## How the odds have changed

The model is continuously updated with new polling data and approval ratings. As new information comes in, the odds may shift towards one party or another. Additionally, as we get closer to the election, there is less uncertainty in the result, since there is less time for a large shift in public opinion. This also changes the odds over time.

The chart below plots the changing odds of each party winning control. The estimates are plotted on a log-odds scale, instead of a traditional probability scale ranging from 0 to 100%. This is to better reflect changes in probability—a shift from a 90% to 95% chance is much more consequential than a change from 50 to 55%.

## Distribution of outcomes

The model doesn't produce a single estimate of the number of seats each party will win. Rather, it estimates a probability for each possible arrangement of seats. The model's overall guess is the median of the distribution of seats—where it is just as likely that the Democrats will win more seats as fewer seats.

The table below summarizes the relative chances of each possible distribution of seats. The current distribution and the median outcome are highlighted. 218 seats are needed to control the House.

Dem. Seats |
Rep. Seats |
Majority | Dem. Gain |
Cuml. Likelihood* |
---|

## National Polling

The basis of the model is the generic congressional ballot, which asks survey respondents which parties' candidate they plan on supporting in their local House race. The model estimates the true support for each party over time, and forecasts this estimate forwards to Election Day. The chart below plots these estimates, along with an accompanying error bar indicating the uncertainty in the estimates. Notice how the uncertainty increases dramatically from today towards Election Day.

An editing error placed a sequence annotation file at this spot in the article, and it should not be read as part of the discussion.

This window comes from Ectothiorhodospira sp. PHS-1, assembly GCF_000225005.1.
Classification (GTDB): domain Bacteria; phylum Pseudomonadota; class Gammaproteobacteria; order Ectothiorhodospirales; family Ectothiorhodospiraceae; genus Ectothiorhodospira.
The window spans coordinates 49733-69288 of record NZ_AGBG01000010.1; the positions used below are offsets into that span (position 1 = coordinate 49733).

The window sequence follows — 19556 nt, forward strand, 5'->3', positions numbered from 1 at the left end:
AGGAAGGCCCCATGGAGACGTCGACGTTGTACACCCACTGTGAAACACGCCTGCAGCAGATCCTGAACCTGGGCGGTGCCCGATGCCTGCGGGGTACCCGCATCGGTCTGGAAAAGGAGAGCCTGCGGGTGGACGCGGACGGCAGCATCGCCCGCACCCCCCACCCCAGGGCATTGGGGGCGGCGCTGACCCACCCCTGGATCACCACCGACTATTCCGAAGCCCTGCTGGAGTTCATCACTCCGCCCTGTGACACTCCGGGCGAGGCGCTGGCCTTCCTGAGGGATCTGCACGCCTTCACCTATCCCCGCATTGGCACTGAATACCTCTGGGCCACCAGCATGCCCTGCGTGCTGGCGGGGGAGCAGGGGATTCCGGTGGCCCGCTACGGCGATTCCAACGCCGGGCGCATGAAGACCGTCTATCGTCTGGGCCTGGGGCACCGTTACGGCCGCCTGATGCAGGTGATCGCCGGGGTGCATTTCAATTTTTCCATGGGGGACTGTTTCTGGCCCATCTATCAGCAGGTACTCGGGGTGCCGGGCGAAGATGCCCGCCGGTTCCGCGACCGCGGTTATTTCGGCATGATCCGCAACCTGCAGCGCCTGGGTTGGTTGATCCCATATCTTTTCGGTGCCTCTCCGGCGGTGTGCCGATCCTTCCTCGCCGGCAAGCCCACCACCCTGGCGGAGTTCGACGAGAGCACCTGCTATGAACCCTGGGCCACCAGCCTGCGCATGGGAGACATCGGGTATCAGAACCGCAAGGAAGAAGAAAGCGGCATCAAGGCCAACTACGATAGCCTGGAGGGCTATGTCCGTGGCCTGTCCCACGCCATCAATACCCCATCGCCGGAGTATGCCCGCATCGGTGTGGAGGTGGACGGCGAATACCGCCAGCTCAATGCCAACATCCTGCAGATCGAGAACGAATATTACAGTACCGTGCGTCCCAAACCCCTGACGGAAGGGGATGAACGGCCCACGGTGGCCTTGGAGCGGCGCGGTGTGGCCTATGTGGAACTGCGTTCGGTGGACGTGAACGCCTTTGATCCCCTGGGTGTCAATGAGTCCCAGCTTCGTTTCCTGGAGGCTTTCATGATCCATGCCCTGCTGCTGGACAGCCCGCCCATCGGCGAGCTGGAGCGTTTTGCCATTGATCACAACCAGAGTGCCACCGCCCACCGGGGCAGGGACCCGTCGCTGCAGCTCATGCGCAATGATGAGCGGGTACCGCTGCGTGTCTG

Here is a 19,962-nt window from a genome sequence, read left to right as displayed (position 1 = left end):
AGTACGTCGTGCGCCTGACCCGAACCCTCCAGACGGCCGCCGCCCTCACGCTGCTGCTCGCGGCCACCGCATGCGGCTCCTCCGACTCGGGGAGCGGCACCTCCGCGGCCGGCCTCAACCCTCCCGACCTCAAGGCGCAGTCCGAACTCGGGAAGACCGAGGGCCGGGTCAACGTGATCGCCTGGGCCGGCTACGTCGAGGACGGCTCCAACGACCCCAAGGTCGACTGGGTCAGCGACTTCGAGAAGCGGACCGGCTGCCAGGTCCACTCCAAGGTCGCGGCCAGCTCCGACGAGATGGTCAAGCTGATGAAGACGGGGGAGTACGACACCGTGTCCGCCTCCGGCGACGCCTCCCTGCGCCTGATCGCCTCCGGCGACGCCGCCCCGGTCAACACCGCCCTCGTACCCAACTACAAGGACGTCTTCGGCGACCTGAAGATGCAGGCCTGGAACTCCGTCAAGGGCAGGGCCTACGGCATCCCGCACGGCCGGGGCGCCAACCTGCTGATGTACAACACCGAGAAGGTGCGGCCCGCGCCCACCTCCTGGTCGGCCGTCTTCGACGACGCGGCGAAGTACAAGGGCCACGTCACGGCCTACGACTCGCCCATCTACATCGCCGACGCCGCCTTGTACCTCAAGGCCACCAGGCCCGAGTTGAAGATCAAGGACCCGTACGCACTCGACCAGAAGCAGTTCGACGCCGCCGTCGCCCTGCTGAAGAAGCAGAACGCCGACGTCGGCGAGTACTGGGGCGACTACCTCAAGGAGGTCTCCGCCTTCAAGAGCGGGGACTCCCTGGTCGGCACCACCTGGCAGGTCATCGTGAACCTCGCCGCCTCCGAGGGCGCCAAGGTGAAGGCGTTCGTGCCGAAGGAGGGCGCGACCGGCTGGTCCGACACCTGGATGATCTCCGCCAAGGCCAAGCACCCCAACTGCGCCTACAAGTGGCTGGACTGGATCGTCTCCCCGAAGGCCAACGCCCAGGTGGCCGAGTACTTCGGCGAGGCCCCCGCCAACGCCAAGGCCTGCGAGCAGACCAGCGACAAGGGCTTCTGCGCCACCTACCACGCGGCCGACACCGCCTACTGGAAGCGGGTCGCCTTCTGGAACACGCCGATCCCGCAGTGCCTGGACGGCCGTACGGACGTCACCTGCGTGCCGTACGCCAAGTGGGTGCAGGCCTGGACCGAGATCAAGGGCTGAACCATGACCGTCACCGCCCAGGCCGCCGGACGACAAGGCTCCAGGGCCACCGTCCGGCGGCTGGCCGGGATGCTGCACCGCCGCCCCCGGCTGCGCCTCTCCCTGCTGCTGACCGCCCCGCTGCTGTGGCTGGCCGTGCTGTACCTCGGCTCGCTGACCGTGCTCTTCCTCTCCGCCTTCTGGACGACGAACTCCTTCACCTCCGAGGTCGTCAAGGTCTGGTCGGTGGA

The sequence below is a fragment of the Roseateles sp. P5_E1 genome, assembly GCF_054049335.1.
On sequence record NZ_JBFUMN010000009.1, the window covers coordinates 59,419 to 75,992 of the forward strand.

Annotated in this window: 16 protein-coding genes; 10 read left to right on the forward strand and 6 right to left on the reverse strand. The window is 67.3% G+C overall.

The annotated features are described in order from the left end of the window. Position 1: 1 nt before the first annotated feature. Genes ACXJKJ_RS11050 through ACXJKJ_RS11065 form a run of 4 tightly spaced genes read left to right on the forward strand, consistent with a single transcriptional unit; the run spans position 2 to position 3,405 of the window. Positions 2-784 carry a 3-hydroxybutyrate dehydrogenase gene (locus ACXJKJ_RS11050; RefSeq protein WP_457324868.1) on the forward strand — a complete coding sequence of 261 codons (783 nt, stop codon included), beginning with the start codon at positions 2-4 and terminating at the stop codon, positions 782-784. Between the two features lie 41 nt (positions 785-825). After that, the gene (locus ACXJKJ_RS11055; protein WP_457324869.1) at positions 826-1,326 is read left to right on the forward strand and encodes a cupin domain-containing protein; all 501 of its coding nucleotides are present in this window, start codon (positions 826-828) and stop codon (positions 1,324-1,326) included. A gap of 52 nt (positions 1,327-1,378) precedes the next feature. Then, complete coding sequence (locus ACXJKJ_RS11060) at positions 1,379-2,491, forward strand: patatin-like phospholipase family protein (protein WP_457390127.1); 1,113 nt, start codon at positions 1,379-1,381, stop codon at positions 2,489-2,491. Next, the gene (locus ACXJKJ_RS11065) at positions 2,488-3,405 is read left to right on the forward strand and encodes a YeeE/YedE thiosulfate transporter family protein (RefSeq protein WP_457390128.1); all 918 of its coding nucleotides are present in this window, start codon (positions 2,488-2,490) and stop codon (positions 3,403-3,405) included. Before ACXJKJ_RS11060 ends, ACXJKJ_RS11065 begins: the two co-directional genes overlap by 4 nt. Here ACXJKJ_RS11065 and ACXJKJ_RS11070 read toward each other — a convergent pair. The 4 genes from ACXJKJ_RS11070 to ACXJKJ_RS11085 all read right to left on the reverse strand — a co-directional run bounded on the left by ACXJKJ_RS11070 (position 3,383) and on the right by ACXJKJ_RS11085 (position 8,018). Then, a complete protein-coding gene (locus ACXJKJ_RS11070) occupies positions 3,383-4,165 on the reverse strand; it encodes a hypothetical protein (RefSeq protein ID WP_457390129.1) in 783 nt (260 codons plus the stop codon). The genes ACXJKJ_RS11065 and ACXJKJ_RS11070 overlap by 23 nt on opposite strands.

## Model

The model operates in two broad stages: first, it estimates national voter intent on a weekly basis and forecasts this estimate forwards to Election Day; second, it uses its voter intent estimate to predict the number of seats won by each party, using past elections as a guide. The models for each of these stages are described in more detail below.

Each model is fully Bayesian and is estimated using Hamiltonian Monte Carlo (through the statistical package STAN). Weakly informative priors are used on all parameters. The voter intent model is re-estimated with each new set of polling data. The final results model, in contrast, is fit once on past election data, and the posterior samples are used to provide predictions for the 2018 elections.

### Voter Intent Model

Voter intent is estimated from generic ballot polls conducted by various polling firms. These ask survey respondents which parties' candidate they plan on supporting in their local House race. By aggregating poll results we can arrive at an estimate of national voter intent.

Voter intent is estimated on a weekly basis, from the first week of
polling through Election Day. It is measured on a log-odds scale
and is denoted $\mu_t$, where $t$ is the week in question. Intent
is assumed to evolve as an AR(1) process, or mean-reverting random
walk: $$
\mu_t \sim \mathrm{t}_{\nu}(\rho\cdot\mu_{t-1}, \sigma^2_w),
$$
where $\rho$ is a parameter representing the strength of the mean
reversion (restricted to be between 0 and 1), $\sigma^2_w$ is the
variance of the random walk, and $\nu$ is the degrees of freedom of
the *t*-distribution. The heavier tails of the
*t*-distribution allow more extreme shifts in public opinion
to occur, which may happen after a significant political
development. While a more accurate generative model might be a
finite mixture model in which public opinion is static most of the
time, but able to change dramatically after a major shock, the
added complexity of such a model would be unlikely to provide a
commensurate increase in accuracy. The priors for the parameters
are:
$$ \begin{align}
\mu_0 &\sim \mathrm{t}_{\nu}(0, 10^2) \\
\nu &\sim \mathrm{Gamma}(2, 0.1) \\
\sigma_w &\sim \mathrm{Cauchy}^+(0, 10) \\
\rho &\sim \mathrm{Beta}(2, 1)
\end{align}$$